Supporting information

S1 Fig. Conceptual framework for sustainability of public health programs.

This conceptual framework was used to guide the development of this study [1].


S1 File. Free Listing study instruments.

These are the instruments used for the Free Listing and household survey for women, men, and elders, in English and the local language of Tonga.


S2 File. Focus group discussion guide.

This is the study instrument used for the focus group discussions with women, men, TBAs/SMAGs, and mothers-in-law, in English and the local language of Tonga.


S3 File. Key informant interview guide.

This is the study instrument used for the key informant interviews, in English and the local language of Tonga.


S4 File. Maternity waiting home costing tool.

This is the tool used for analyzing the fixed and variable costs of a maternity waiting home.


S1 Dataset. Free list dataset.

This is the dataset containing the aggregate pile sorting totals for women, men, and elders who responded to the three free list questions.



The authors would like to thank and acknowledge the work of the MWH formative evaluation study team, Saving Mothers Giving Lives program staff in Zambia, the Ministry of Health, the District and Provincial Medical Offices and Chiefs of Southern Province. We also would like to express our gratitude to the women, men, community elders, and the health facility staff who participated in the MWH formative study. We thank Sara Gille who coordinated data collection, the Fellows for Global Health who assisted in data collection, and Rachel Fong who contributed to formatting and version control of this manuscript.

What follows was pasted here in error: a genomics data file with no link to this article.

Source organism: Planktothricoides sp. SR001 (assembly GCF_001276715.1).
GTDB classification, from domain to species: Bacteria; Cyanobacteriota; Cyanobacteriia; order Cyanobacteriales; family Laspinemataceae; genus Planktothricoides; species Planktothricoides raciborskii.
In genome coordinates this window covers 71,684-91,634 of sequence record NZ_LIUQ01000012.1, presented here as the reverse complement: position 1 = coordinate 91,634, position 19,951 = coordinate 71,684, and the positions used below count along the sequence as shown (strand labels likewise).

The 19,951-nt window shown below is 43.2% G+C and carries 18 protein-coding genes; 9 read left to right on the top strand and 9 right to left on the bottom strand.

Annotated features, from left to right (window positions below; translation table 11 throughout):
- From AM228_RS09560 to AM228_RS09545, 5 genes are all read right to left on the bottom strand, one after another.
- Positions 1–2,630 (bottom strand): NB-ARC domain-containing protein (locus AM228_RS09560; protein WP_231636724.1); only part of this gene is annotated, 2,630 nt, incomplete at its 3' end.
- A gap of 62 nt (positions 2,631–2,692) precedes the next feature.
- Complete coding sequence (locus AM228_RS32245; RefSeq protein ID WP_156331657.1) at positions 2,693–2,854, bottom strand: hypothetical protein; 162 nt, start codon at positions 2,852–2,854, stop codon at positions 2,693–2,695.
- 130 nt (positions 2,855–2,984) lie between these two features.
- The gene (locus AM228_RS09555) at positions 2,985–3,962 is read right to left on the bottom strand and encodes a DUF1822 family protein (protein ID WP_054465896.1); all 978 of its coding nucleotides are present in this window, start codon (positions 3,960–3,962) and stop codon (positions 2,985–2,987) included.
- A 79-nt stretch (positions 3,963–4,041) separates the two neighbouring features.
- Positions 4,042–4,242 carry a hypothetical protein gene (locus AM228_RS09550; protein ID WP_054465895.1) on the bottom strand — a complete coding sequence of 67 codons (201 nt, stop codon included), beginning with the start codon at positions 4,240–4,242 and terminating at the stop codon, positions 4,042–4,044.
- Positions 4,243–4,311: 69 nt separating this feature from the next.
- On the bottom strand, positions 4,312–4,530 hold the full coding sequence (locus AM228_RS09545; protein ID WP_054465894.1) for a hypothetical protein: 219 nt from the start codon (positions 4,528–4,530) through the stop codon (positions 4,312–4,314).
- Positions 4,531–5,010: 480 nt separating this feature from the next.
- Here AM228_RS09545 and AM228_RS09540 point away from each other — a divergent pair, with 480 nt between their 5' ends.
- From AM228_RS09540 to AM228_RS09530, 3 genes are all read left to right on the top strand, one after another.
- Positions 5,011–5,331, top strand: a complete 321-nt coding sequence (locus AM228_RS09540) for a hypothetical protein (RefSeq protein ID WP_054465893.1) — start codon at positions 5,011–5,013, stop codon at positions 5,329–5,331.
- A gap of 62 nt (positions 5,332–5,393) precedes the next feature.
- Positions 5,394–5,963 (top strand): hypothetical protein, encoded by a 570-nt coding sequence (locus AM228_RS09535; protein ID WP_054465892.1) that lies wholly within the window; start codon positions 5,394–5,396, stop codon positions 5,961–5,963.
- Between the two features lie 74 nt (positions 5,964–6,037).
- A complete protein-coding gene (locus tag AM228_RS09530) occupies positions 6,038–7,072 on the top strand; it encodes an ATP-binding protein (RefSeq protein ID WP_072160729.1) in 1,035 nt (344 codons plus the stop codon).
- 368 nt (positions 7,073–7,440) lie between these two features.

1. 1. Scheirer MA, Dearing JW. An agenda for research on the sustainability of Public Health Programs. Am J Public Health. 2011; 101: 2059–2067. pmid:21940916
  2. 2. Proctor E, Luke D, Calhoun A, McMillen C, Brownson R, McCrary S, et al. Sustainability of evidence-based healthcare: research agenda, methodological advances, and infrastructure support. Implement Sci [Internet]. 2015;10(1):88. Available from:
  3. 3. Wallerstein N, Duran B. Community-based participatory research contributions to intervention research: The intersection of science and practice to improve health equity. Am J Public Health. 2010;
  4. 4. Mendel P, Meredith LS, Schoenbaum M, Sherbourne CD, Wells KB. Interventions in organizational and community context: a framework for building evidence on dissemination and implementation in health services research. Adm Policy Ment Health [Internet]. 2008 Mar 8 [cited 2016 Dec 8];35(1–2):21–37. Available from: pmid:17990095
  5. 5. Chibanda D, Verhey R, Munetsi E, Cowan FM, Lund C. Using a theory driven approach to develop and evaluate a complex mental health intervention: the friendship bench project in Zimbabwe. Int J Ment Health Syst [Internet]. BioMed Central; 2016;10(1):16. Available from:
  6. 6. Vastine A, Gittelsohn J, Ethelbah B, Anliker J, Caballero B. Formative Research and Stakeholder Participation in Intervention Development. Am J Heal Behav. 2005;29(1):57–69.
  7. 7. World Health Organization. Making pregnancy safer: the critical role of the skilled attendant A joint statement by WHO, ICM and FIGO. 2004.
  8. 8. Gabrysch S, Cousens S, Cox J, Campbell OMR. The influence of distance and level of care on delivery place in rural Zambia: a study of linked national data in a geographic information system. PLoS Med [Internet]. 2011 Jan [cited 2013 Jan 30];8(1). Available from: